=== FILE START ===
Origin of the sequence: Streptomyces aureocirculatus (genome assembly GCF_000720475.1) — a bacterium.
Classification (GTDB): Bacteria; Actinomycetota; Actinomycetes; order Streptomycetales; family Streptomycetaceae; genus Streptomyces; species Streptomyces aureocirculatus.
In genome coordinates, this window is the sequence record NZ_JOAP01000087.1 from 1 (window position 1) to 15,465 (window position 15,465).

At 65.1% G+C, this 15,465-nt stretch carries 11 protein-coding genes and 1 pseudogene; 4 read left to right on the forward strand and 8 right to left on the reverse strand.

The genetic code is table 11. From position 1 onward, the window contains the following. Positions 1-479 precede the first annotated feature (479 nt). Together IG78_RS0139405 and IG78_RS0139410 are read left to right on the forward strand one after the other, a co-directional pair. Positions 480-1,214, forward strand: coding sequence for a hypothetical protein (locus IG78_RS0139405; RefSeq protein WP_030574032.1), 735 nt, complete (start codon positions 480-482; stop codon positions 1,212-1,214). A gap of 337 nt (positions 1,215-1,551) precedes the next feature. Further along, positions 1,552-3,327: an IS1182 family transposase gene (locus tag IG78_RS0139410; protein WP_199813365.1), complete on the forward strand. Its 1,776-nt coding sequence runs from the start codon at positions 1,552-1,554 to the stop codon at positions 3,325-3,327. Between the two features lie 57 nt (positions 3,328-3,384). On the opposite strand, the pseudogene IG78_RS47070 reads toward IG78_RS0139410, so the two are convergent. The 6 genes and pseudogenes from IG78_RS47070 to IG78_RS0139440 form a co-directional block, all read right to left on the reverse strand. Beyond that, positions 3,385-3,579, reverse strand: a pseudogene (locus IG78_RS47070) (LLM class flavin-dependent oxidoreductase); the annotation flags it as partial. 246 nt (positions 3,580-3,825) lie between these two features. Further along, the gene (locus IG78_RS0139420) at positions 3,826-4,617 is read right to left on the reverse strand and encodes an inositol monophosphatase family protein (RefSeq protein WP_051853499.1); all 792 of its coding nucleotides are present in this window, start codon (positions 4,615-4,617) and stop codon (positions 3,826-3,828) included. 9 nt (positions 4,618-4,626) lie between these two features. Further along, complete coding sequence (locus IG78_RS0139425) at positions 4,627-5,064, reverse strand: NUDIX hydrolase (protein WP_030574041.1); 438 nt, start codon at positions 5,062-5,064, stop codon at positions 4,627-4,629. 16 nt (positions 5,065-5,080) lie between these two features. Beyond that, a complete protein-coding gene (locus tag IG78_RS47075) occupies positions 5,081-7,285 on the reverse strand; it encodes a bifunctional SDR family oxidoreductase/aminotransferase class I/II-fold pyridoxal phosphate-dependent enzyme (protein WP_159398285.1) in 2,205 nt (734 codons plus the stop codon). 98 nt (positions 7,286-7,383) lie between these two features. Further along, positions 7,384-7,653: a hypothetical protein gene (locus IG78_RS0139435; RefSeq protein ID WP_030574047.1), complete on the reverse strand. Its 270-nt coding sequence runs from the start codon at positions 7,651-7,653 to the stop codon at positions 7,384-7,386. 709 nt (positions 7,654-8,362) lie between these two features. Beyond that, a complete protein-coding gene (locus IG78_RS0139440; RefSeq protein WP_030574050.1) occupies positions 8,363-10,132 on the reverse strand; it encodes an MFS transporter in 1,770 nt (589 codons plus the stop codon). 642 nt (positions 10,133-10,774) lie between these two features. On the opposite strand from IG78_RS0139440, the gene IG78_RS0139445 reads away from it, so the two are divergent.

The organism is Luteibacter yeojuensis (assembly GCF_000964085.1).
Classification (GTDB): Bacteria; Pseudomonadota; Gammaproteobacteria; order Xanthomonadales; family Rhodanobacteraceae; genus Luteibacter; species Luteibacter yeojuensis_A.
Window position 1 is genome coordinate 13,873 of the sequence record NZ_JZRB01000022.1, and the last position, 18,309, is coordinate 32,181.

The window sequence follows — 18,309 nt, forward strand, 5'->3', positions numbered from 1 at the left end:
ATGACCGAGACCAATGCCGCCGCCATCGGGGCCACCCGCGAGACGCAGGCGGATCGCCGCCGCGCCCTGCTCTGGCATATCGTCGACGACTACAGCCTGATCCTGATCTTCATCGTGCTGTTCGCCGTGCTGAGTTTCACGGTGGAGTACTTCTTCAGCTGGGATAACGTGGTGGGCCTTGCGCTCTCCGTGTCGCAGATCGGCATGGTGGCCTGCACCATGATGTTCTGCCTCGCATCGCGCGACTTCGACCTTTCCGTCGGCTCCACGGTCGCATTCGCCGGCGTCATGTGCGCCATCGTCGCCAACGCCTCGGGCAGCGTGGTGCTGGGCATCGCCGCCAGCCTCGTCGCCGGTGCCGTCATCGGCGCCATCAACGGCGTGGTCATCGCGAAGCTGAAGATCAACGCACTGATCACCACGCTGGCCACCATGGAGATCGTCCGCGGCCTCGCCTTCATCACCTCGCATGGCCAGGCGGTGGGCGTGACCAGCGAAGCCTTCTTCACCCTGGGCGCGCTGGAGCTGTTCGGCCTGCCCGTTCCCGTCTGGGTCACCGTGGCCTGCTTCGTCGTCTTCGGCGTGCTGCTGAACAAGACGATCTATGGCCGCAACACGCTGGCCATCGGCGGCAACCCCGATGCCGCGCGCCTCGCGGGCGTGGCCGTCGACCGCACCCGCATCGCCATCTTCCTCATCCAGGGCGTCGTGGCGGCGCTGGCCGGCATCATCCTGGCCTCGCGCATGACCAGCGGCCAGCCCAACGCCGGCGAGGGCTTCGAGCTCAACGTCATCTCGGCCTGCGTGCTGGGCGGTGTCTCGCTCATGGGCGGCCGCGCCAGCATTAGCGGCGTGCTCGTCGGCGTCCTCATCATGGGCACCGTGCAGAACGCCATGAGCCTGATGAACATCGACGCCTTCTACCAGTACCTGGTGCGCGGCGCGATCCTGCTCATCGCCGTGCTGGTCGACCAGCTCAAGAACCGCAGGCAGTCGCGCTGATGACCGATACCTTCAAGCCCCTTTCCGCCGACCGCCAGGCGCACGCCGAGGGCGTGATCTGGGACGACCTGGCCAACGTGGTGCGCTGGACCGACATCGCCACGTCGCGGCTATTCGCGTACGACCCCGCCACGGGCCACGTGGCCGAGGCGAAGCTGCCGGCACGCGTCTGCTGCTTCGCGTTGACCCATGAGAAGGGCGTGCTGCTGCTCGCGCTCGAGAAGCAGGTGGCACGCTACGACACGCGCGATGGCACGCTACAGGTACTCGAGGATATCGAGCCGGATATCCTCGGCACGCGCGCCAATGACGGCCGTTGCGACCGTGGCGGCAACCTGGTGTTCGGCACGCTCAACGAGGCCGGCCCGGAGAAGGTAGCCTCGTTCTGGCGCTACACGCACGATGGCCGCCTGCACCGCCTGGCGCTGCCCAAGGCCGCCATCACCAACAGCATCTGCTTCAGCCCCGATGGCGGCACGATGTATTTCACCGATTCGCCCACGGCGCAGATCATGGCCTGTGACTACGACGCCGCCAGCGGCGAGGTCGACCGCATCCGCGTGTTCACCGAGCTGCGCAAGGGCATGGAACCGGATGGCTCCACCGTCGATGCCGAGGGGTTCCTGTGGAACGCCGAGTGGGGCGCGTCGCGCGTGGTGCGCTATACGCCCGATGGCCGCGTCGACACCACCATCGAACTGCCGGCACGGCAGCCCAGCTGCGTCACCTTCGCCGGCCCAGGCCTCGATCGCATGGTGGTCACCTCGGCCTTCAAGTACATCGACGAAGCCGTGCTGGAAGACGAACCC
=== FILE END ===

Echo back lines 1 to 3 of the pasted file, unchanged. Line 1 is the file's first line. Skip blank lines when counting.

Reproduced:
Origin of the sequence: Streptomyces aureocirculatus (genome assembly GCF_000720475.1) — a bacterium.
Classification (GTDB): Bacteria; Actinomycetota; Actinomycetes; order Streptomycetales; family Streptomycetaceae; genus Streptomyces; species Streptomyces aureocirculatus.
In genome coordinates, this window is the sequence record NZ_JOAP01000087.1 from 1 (window position 1) to 15,465 (window position 15,465).